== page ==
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Deliberative Forum Focuses on Financial Crisis

Weeks of planning by Huntington High School teachers, student researchers and alumni culminated in an evening economic forum last week that focused on the recession that has gripped the United States and countries across the world since 2008.

Teachers James Graber, Jordan Gould, Bill Byrne and humanities department chairman Joseph Leavy spearheaded the initiative. The faculty group worked for several weeks with student researchers and alumni and formed respective teams that took different positions on the root causes of the economic crisis and the reasons why it has lingered.

"The students had spent many periods of the day researching their topics and practicing their roles," Huntington librarian Patricia Dillon said. "I was so impressed at the poise they showed and their commitment to their side as they addressed the assembly of students."

Teams of students were paired with one of the four teachers that organized the forum. Huntington alums Ken Wood, Amanda Mohlenoff and Marisol Maddox assisted in putting the evening together and facilitating the working groups. Separate discussions over the course of the evening further narrowed the forum issue and identified solutions and the trade-offs that come with them.

Teachers supervised student preparatory work. The faculty members helped the participating students to gain an appreciation of the deliberative process, which an integral aspect of the participation in government course at Huntington High School.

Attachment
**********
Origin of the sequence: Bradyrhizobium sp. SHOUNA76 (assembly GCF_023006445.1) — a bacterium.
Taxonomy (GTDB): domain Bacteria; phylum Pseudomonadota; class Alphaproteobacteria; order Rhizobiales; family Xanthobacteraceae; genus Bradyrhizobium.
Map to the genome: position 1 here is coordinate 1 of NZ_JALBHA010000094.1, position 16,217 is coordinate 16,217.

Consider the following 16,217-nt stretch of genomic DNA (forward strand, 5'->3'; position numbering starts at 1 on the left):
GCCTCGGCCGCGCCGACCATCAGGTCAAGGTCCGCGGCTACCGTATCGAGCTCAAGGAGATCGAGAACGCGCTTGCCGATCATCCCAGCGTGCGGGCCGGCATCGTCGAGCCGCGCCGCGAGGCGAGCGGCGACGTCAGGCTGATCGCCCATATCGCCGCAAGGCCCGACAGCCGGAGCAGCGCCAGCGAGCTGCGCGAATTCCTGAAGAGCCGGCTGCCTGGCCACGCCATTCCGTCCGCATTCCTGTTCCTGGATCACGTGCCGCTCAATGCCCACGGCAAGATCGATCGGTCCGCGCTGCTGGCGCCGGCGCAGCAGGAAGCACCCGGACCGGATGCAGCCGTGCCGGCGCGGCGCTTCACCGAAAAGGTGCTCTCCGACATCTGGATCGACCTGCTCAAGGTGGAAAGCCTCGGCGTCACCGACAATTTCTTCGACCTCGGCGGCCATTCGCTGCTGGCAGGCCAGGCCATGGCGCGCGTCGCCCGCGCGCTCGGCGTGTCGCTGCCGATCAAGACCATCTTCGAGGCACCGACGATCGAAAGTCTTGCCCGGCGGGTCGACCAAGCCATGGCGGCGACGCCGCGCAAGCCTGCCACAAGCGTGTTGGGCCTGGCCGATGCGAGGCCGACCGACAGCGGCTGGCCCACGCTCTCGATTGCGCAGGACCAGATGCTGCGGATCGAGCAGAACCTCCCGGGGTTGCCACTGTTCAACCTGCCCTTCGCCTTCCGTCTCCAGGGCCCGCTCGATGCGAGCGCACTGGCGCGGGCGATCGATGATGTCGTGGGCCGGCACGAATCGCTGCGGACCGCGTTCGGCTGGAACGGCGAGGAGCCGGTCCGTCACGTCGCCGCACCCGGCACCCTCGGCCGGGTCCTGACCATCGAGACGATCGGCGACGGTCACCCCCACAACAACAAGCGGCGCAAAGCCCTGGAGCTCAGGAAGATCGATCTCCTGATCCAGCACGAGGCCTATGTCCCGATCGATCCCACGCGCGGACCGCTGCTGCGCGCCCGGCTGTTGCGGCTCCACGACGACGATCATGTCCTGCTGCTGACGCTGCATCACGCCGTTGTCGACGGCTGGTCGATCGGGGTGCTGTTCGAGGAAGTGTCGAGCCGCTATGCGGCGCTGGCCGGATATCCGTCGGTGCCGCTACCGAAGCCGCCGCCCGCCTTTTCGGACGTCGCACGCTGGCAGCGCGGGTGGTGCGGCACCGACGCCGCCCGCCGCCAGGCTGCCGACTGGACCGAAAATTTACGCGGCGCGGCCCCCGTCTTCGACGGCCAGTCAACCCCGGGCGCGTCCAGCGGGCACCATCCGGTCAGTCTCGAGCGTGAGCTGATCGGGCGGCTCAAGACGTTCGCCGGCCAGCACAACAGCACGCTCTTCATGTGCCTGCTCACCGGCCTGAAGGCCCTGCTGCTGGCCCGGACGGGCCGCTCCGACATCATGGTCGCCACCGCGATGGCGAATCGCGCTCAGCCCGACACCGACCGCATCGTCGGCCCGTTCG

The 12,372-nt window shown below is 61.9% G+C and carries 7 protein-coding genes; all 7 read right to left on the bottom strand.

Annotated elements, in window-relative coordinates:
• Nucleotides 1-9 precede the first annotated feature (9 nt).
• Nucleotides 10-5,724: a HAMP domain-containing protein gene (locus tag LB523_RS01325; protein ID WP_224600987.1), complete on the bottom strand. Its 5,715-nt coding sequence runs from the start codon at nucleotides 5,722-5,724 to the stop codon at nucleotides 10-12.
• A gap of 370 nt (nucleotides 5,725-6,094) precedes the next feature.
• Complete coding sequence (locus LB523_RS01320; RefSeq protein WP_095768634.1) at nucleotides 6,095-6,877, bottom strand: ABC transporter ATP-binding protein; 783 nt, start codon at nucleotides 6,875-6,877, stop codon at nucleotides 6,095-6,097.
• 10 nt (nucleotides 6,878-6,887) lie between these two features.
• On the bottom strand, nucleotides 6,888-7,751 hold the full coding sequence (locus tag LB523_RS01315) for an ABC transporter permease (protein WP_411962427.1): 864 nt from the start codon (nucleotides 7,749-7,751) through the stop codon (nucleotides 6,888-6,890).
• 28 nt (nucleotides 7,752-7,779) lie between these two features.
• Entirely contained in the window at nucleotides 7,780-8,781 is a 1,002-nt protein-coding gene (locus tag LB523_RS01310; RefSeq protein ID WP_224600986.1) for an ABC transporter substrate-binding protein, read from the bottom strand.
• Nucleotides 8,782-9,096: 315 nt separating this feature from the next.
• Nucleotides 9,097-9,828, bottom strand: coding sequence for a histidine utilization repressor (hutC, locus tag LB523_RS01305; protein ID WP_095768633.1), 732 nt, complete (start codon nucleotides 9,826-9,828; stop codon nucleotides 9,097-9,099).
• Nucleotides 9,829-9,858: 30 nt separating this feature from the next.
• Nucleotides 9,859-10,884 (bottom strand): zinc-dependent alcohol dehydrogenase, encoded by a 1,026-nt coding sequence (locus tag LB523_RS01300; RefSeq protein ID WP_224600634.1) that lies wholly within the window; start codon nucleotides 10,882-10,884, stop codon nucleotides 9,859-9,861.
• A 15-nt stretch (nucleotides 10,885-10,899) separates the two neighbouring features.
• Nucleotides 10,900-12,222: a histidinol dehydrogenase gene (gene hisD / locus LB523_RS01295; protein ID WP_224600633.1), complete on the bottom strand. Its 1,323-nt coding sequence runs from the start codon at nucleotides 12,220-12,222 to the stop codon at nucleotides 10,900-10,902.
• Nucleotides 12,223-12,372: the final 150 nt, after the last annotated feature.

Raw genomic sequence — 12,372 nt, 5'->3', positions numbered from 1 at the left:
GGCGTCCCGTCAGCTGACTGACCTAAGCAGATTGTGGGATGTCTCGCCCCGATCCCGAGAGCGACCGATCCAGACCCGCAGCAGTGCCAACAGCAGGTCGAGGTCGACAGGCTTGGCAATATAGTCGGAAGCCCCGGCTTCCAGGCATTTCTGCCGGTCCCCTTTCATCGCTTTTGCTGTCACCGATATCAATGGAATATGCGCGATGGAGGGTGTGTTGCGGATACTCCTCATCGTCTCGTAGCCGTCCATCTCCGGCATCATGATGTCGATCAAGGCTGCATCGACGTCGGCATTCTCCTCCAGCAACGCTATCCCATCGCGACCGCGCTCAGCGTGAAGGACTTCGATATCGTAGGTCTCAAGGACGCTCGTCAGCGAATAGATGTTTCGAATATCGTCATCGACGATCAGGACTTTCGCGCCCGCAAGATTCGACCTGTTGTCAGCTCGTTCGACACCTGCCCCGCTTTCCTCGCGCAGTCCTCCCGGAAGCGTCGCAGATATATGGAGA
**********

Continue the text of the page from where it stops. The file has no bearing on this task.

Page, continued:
"This process, also known as 'choice work,' is essential to the mission and longstanding research of the Kettering Foundation, which I was fortunate to learn about through Hofstra University Professor Michael D'Innocenzo," Mr. Leavy said. The longtime Huntington faculty member participated in two separate Kettering Foundation research and think-tank conferences, which ultimately helped spur last week's economic session.

Dozens of Huntington students participated in the forum. "Turnout was exceptional and it provided for a very interesting evening, especially seeing that the students were aware of the financial crisis the country is facing," Mrs. Dillon said.

Professor D'Innocenzo, who serves as director of Hofstra's Center for Civics Engagement, has provided ongoing support for the deliberative forum initiative, including the teaching and modeling aspects associated with the process. The forum includes not only research into an issue, but also a "naming and framing" process that seeks to include all citizens in addressing issues through widespread participation.

"We, as social studies teachers, modeled this process that evening, not by presenting the information and skill ourselves in a didactic manner, but rather by having the students take over control of the process that they have been learning for months," Mr. Leavy said. "The results were outstanding and moved us along toward what is hopefully a more engaged citizenry."

Mr. Leavy expressed his appreciation for the work put in by his faculty colleagues and the three alumni members who acted as mentors, guiding current high school students through an intricate process of in-depth research, rhetorical strategies and debate and deliberation techniques "that can serve them, our community and the public well in moving toward a most civil society which addresses head-on the challenges of seemingly intractable and so-called 'wicked' issues."

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